9. "She felt young and strong and full of hope. And now, with a sudden intensity, she wanted to be alone. Why should it ever end? Why shouldn't we love each other forever?We do, came her brother's answer, We will. Hand in hand, they left the bright glade together, and returned through the trees to their people. They said nothing about what had changed, for what could be said that they did not already know?"Firesong was a heart-wrenching ending to the Wind on Fire series, but with the proliferation [...]

    10. The only thing I could think the entire time I was making my way through this book was "why was this even written?" The Wind Singer was such a great contained book, and it told such a solid story that I had trouble overlooking the flaws in this one because I wasn't sure entirely why I reading it in the first place. While I liked the additions of Sisi and Mist, and I enjoyed the growth and change in Creoth, at the same time the main plot simple never grabbed my attention. WHY were they seeking th [...]

    11. I found I missed the political critique that the other two had. I wanted more political allegory. This book felt less clever and less earnest than the previous two. A fitting end to the trilogy, maybe, but as a stand-alone, less of a good book. Also, kind of racist. I mean, woman-stealing bandits who wear scarves wrapped around their heads? Seriously, Nicholson?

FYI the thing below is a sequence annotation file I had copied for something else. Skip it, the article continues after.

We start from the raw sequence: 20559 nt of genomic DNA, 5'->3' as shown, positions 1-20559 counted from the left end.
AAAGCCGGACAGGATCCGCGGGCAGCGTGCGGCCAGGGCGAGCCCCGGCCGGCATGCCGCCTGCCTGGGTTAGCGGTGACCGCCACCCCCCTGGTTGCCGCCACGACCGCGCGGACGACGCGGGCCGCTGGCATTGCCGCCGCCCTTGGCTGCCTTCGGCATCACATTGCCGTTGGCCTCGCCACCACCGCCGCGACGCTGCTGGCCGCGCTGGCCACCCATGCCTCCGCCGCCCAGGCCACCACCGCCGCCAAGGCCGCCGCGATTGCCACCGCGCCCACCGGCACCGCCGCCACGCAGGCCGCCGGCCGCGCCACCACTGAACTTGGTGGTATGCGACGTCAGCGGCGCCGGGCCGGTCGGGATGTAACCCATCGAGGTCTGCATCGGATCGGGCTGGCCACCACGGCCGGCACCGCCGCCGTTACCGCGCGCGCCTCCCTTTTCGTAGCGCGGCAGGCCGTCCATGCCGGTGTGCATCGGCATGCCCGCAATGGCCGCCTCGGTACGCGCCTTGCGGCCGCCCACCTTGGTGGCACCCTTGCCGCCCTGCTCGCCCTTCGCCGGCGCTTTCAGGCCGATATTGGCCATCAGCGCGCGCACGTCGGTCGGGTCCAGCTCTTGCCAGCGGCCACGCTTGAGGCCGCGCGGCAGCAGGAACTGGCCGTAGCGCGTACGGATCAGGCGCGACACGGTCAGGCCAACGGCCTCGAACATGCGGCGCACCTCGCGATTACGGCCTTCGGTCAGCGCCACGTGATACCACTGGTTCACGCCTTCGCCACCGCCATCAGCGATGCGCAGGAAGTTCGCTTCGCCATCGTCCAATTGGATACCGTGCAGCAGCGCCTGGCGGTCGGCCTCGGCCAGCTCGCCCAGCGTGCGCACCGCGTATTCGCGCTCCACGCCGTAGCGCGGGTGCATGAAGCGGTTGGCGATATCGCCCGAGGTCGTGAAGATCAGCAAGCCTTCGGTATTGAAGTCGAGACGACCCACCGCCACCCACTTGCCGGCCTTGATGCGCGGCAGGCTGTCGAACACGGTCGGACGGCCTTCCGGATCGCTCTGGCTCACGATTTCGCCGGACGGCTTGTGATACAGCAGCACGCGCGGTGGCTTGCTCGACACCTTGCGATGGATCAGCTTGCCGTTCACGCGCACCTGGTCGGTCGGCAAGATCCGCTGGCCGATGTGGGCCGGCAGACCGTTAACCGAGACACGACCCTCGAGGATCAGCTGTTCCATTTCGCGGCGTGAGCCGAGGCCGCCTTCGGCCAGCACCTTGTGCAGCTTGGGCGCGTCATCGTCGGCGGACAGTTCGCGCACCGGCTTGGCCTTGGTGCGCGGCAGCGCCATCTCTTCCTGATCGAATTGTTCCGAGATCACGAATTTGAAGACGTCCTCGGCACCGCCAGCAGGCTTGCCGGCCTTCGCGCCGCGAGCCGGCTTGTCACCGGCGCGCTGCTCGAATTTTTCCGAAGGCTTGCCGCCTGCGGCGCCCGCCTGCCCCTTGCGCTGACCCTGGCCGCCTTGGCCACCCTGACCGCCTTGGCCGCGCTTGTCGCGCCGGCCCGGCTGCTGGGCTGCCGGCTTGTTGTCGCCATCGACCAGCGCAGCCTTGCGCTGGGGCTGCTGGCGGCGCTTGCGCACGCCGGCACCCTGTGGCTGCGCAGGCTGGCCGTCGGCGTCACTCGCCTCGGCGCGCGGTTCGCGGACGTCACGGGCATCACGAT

12. This was simply a beautiful end to a wonderful story. I truly loved every bit of it. The last full chapter was stunningly written, and the epilogue was sweet and fitting. I am so happy I found this series on a chance.

    13. Suuuuch a dissapointment. The trilogy is still a childhood favourite of mine but the best one by far was Slaves of the Mastery, with The Wind Singer a close second and Firesong a distant third. I feel like Nicholson wrote this just because he felt the need to make it a trilogy. I mean, i love trilogies as much as the next person but not at the expense of a well written story.The overall plot barely held my attention, it was just so boring. The only reason i pushed through was because i cant not [...]

    14. WHAT A FLIPPIN PLOT TWIST!I am so glad I read all three boos and didn't stop at the first one.These books are like crazy good.I don't now oka, I was just hypnotized, cause I didn't stop reading.Please, I was reading this in the flipping bathtub.That was too much information wasn't it, anyway, this trilogy is amazing, definitely would recommend, the plot twist was crazy.Like seriously 'Child of the Prophet'The epilogue was like truly the best bit, well for me it is always cause I know what's goin [...]